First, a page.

Adaptation | Blogs
Sunday, January 29, 2012
Do Sea Urchins Have Eyes?
Have you ever see a sea urchin? The word sea urchin comes from the Old English word that means spiny hedgehog -- that is a pretty good description! It looks like a plant, but it's not one. It is an animal, specifically an invertibrate, that lives in salt water. An invertibrate is an animal without a backbone. If you look closely, you will see that it does not have any eyes. So how does it see? Image from University of Gothenburg Scientists have found that sea urchins have light-senstive receptor cells that act like retinas. These cells are found in sea urchins feet and among their 1,400 spines. Essentially, the sea urchin itself acts...
Thursday, January 12, 2012
Anthias: The Fish That Can Change Gender
We were at the Shedd Aquarium and came across a tank of beautifully colored fish called anthias and were intrigued by the caption that said "...these colorful fish have the ability to change sex". We were determined to learn more! Anthias are rather small fish (1 1/2 to 5 inches long) that sport a wide range of colors including orange, pink, purple and green. They live in tropical oceans and seas around coral reefs. Anthias eat zooplankton, microscopic animals that float in the water. Anthias were named by Carl Linneaus back in 1758. Linneaus was an important person in the history of science as he was the Swedish botanist known...
Thursday, December 29, 2011
Here Is Our Top Ten List of Science Facts Learned This Year!
Click on each item to learn more: 1. Has Luke’s Home Planet Tatooine Been Found? 2. What Is The Higgs Boson and Why Is Everyone Looking For It? 3. The Universe is Getting Bigger 4. Why Do Seahorses Look Like Horses? 5. Angolatitan Admastor Dinosaur – Eaten by Sharks? 6. I’m Atoms (Scientific Cover of Jason Mraz’s I’m Yours) 7. How To Name An Element After Yourself 8. Do Bees Have GPS? 9. Why Did The Three Kings Give Jesus Gold, Frankincense and Myrrh? 10. Where in the Solar System is Ceres? Happy New Year!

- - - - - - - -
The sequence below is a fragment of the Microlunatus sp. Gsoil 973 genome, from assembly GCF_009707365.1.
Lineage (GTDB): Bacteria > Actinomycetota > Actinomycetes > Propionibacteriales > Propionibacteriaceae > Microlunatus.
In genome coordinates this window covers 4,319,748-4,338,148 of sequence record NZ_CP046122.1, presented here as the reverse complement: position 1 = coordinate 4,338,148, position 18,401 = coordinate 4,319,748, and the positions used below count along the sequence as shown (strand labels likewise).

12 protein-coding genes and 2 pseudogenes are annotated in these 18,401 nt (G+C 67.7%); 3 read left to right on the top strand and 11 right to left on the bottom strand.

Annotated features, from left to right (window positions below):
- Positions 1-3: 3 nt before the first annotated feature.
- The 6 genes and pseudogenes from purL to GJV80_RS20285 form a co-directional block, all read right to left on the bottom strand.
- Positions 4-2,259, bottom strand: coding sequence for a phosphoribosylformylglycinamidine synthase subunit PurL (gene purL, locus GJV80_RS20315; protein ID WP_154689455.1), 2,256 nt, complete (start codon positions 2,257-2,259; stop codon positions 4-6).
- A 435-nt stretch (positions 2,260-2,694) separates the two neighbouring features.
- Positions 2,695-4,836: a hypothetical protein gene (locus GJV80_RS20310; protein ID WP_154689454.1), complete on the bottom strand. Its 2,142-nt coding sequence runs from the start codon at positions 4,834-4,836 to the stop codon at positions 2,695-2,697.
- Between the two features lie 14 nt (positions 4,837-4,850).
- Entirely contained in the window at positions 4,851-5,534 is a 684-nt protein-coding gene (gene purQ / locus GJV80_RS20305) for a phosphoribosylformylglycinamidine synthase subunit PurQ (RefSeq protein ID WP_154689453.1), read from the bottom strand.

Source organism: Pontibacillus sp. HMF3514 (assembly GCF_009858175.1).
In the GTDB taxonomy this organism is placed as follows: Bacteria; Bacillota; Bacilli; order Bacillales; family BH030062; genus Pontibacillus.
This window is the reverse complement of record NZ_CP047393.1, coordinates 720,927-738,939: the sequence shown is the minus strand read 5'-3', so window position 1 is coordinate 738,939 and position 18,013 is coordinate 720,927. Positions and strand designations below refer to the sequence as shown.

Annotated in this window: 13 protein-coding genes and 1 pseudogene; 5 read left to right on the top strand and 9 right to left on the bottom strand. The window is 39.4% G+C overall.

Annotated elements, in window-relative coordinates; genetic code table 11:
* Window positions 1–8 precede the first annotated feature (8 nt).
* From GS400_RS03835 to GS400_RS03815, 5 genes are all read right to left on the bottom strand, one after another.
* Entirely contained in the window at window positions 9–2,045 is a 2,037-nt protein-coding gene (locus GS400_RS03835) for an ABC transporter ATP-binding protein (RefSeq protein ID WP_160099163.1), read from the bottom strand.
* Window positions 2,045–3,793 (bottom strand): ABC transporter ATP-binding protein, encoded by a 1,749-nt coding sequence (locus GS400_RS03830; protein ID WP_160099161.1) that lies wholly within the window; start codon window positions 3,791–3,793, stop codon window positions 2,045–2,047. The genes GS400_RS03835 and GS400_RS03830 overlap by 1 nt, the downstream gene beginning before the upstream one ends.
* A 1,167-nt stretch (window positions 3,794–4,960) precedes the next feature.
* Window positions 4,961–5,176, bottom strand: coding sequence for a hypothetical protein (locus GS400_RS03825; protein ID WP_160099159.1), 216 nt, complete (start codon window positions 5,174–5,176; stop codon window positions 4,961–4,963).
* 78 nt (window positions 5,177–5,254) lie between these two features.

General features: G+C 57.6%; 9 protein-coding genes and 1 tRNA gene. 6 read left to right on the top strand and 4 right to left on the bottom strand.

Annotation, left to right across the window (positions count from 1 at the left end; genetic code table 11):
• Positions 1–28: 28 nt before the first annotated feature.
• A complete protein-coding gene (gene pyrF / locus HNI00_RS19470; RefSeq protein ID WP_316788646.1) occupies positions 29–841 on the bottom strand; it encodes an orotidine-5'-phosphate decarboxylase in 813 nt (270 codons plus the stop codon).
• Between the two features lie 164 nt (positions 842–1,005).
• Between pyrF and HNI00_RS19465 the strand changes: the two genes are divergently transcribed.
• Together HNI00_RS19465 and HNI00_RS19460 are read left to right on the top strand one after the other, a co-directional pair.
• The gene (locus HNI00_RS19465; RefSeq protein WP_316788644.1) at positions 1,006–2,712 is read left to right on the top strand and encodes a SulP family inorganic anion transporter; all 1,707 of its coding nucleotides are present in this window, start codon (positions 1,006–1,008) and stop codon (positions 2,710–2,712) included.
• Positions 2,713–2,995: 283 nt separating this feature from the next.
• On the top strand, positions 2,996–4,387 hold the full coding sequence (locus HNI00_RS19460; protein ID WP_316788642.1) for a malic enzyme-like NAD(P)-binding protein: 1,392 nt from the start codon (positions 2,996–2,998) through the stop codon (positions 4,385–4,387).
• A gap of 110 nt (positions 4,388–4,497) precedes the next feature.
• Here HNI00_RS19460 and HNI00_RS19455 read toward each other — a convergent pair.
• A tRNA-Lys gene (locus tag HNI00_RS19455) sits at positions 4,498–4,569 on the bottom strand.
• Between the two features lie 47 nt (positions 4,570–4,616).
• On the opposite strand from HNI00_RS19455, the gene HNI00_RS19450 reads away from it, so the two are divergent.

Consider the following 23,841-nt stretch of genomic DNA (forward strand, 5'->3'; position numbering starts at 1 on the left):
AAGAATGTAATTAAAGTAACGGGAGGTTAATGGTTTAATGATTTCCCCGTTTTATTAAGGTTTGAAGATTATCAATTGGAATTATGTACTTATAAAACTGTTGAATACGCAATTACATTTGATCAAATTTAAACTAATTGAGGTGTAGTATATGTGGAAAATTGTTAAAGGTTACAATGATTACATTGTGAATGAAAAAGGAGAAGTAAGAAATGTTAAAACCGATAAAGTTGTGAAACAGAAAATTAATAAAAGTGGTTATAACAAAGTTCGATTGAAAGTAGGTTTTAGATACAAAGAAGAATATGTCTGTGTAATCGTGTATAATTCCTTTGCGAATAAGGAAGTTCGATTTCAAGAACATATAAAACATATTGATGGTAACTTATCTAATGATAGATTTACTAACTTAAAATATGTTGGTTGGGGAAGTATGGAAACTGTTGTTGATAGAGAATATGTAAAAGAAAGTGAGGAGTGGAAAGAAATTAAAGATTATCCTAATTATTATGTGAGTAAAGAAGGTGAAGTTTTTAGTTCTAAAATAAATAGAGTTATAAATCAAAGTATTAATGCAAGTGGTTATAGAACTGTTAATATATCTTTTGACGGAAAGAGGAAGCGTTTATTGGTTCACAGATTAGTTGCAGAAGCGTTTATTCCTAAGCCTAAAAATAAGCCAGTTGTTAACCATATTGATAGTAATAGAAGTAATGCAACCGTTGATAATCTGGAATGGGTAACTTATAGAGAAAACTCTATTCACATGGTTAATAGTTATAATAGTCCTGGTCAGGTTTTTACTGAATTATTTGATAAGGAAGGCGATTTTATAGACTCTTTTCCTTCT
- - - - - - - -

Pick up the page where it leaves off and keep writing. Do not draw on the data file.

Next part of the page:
Saturday, February 19, 2011
Do bees have GPS?
Did you ever wonder how bees always find honey? They tell each other. And no, bees do not have voices to speak with. They communicate with each other by doing a little dance. After a bee finds a flower with pollen, it returns to the hive. There, it dances for the other bees. The orientation of the dance describes the angle to travel away from the sun. The length of the dance communicates how long it will take to fly to the flowers. There is a great video created by researchers at Georgia Tech here that shows how the bees do their waggle dance.
Friday, February 18, 2011
It is that time of year in Chicago – the skunks are coming out, we can smell them! The last two years in a row, our little white dog was skunked in February. I am hoping we avoid the smelly hat trick this year. Have you ever smelled a skunk? They smell like a mixture of rotten eggs, burnt rubber and garlic. So, why do skunks smell? Skunks spray as a defensive mechanism. Skunks release a fluid from two scent glands on their backsides. The spray can fly through the air from five to sixteen feet! For example, when my little white dog goes up to a skunk and wants to play with it, (see picture...
Tuesday, February 15, 2011
Why do kangaroos carry their babies in a pouch?
Joeys (the name for a baby kangaroo) are born at a very young age and are about the size of jelly bean. At birth, they crawl up the mother’s body and enter a pouch where they attach to a teat to feed. As it grows, the joey begins to spend more time outside of the pouch and fully leaves the pouch of its mother at about 7 to 10 months of age. Kangaroos are marsupials – meaning that they give birth to very young babies that cannot survive outside their mothers. Koalas and opossums are also marsupials and have pouches. There are 47 different types of kangaroos including Wallabies (the smallest) and the Red Kangaroo...
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